Insurance ideas, voting get leaders' attention

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COLUMBIA - Newly appointed Director of Insurance Scott Richardson outlined his plans for addressing the availability and cost of coastal property insurance before a House subcommittee Wednesday.

Also this week, lawmakers approved the Criminal Gang Prevention Act and resurrected a bill that would require South Carolina to accept other states' concealed-weapons permits.

A bill giving Beaufort County more voting precincts also got final approval from the General Assembly.

Lawmakers are struggling with the issue of rising premiums for coastal property insurance and the estimated 22,000 policies that have been canceled.

Mr. Richardson said he prefers a market-based approach, rather than a set of governmental mandates that might encourage insurance companies to flee to states that make it easier to do business.

He said although he's open to expanding the wind pool to make guaranteed wind insurance more widely available, any expansion he approves will be smaller and more targeted than what former Director Eleanor Kitzman had proposed.

Rep. Nikki Haley, R-Lexington, described one resident whose premium had increased from $2,000 to $3,800.

"When we see those kinds of increases, we just can't wait on the market," Ms. Haley said.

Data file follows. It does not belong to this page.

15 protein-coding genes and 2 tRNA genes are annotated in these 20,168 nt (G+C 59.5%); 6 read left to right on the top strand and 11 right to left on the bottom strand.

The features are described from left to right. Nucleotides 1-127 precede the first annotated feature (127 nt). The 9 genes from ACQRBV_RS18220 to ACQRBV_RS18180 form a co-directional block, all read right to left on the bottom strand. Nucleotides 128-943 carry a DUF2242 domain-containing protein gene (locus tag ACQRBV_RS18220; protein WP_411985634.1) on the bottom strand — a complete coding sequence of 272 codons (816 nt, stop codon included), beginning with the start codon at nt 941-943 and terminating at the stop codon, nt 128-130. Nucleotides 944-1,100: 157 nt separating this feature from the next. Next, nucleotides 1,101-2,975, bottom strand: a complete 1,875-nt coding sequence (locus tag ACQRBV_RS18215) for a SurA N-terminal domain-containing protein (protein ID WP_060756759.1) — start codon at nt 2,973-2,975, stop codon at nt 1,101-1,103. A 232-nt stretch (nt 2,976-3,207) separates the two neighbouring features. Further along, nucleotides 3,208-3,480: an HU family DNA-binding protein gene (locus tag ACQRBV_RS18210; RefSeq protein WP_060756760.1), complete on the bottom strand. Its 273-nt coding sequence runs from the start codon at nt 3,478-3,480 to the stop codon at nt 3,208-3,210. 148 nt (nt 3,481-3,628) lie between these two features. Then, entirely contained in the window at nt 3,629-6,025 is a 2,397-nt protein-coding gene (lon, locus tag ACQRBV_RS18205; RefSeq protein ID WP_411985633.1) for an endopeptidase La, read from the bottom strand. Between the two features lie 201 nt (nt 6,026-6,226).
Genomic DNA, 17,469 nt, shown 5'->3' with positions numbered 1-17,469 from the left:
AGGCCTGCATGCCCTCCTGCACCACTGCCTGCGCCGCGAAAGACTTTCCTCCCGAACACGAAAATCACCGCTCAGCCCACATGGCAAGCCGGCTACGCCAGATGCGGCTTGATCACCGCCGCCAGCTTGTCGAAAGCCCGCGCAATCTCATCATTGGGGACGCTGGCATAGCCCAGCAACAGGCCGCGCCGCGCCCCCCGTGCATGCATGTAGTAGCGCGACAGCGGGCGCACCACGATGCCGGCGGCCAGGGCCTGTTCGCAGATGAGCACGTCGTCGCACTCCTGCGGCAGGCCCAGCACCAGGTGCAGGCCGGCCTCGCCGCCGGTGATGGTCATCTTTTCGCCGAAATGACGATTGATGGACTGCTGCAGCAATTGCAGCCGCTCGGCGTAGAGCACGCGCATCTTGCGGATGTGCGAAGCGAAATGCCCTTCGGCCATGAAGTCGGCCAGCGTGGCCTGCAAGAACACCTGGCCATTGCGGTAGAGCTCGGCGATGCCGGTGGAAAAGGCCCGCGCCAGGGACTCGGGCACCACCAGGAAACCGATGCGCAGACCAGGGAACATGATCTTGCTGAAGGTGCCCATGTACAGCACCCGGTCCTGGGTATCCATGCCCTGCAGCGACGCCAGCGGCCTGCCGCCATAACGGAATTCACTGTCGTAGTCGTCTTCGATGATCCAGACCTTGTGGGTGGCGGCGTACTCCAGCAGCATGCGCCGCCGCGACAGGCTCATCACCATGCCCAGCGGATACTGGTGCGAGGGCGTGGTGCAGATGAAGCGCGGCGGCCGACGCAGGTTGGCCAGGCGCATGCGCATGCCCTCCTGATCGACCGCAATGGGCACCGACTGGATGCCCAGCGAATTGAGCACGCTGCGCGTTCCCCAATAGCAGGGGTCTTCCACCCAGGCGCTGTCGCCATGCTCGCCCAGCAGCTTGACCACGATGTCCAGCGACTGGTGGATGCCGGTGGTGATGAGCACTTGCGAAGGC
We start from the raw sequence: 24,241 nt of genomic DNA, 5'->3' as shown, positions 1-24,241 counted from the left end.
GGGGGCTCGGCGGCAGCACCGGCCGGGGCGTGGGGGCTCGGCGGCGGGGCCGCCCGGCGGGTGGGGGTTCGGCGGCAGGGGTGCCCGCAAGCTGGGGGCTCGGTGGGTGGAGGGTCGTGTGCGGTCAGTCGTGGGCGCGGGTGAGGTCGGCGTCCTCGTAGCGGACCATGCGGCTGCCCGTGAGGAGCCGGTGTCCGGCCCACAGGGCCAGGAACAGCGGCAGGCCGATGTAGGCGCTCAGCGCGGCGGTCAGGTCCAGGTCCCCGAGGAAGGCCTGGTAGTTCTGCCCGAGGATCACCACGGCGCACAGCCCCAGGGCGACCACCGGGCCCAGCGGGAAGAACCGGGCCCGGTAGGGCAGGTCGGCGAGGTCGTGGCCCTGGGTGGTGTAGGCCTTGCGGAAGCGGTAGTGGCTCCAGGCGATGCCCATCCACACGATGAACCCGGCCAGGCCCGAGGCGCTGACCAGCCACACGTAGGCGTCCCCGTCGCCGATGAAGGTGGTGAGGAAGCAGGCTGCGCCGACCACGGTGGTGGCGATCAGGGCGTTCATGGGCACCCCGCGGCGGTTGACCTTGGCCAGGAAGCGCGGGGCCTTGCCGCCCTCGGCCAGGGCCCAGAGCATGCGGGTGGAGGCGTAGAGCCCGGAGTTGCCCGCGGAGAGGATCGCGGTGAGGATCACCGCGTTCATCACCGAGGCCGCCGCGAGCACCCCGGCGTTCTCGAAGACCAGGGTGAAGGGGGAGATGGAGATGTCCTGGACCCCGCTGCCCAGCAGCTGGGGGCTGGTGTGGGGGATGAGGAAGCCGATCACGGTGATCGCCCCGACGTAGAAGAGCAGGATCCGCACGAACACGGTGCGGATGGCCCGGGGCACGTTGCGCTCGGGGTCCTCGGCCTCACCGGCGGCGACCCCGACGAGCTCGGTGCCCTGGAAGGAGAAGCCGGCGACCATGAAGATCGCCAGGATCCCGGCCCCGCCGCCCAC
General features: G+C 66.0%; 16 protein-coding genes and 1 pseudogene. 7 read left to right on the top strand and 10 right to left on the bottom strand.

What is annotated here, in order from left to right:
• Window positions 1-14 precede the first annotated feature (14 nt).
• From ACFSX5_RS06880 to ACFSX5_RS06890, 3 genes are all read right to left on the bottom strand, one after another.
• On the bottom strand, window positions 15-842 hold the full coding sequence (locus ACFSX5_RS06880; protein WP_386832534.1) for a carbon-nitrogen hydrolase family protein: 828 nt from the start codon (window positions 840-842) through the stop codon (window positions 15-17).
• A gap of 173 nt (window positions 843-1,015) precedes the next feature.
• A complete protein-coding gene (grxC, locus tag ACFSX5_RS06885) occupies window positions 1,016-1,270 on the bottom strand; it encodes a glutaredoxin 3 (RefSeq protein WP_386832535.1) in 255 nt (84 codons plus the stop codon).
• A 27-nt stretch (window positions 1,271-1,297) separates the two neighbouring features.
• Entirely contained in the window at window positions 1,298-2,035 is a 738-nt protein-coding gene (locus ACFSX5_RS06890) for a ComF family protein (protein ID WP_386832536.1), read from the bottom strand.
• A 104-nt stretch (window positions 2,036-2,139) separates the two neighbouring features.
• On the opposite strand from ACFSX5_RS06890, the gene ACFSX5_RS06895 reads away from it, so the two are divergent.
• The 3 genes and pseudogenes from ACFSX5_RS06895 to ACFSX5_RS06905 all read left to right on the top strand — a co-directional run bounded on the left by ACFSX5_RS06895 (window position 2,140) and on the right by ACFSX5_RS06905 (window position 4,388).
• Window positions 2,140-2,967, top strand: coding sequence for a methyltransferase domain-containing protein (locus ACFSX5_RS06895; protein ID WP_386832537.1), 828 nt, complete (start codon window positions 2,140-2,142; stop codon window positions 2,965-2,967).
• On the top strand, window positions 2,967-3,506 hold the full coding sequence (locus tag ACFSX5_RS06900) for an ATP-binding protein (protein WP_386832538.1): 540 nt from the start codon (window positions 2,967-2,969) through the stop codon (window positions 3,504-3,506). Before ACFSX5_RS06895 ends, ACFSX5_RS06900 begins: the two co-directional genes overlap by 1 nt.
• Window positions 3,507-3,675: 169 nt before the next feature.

She favors expanding the wind pool specifically in areas being hit the hardest by canceled policies and increasing premiums.

Mr. Richardson said expanding might be a piece of the solution.

But he suggested tax breaks for consumers and insurers.

If, for example, property owners' insurance premiums exceed 5 percent of their adjusted gross income, they could be eligible for a tax rebate, he said.

Insurance companies also could be offered a tax incentive to provide coastal property insurance, Mr. Richardson said.

"We need someone to assure 20-something thousand people that the cavalry is coming," said Rep. Skipper Perry, R-Aiken.

Mr. Richardson responded, "Our cavalry is sitting on their horses, ready to go."

Also this week:

- The Senate sent the Criminal Gang Prevention Act to the House, laying out several gang-related crimes and their punishments and giving state grand juries jurisdiction over criminal gang activities.

- The House passed a bill requiring South Carolina to honor other states' concealed-weapons permits, regardless of whether that state's standards are more lenient than South Carolina's.

- Legislation expanding the number of Beaufort County voting precincts passed the House. It has already passed the Senate, so it now heads to Gov. Mark Sanford for his approval. The bill was sponsored by Mr. Richardson when he was a state senator, and if signed by Mr. Sanford is expected to take effect before voters head to the polls to choose Mr. Richardson's successor.

Reach Kirsten Singleton at (803) 414-6611 or kirsten.singleton@morris.com.


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